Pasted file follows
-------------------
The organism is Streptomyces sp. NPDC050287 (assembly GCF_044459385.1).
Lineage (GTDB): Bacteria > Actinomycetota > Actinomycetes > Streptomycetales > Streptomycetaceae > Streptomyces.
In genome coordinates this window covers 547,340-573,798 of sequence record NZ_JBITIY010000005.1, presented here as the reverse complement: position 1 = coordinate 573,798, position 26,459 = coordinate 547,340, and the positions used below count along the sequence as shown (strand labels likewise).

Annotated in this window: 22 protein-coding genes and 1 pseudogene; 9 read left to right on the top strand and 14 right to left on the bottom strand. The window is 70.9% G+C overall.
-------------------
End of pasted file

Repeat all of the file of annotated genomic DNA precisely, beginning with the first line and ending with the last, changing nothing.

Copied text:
The organism is Streptomyces sp. NPDC050287 (assembly GCF_044459385.1).
Lineage (GTDB): Bacteria > Actinomycetota > Actinomycetes > Streptomycetales > Streptomycetaceae > Streptomyces.
In genome coordinates this window covers 547,340-573,798 of sequence record NZ_JBITIY010000005.1, presented here as the reverse complement: position 1 = coordinate 573,798, position 26,459 = coordinate 547,340, and the positions used below count along the sequence as shown (strand labels likewise).

Annotated in this window: 22 protein-coding genes and 1 pseudogene; 9 read left to right on the top strand and 14 right to left on the bottom strand. The window is 70.9% G+C overall.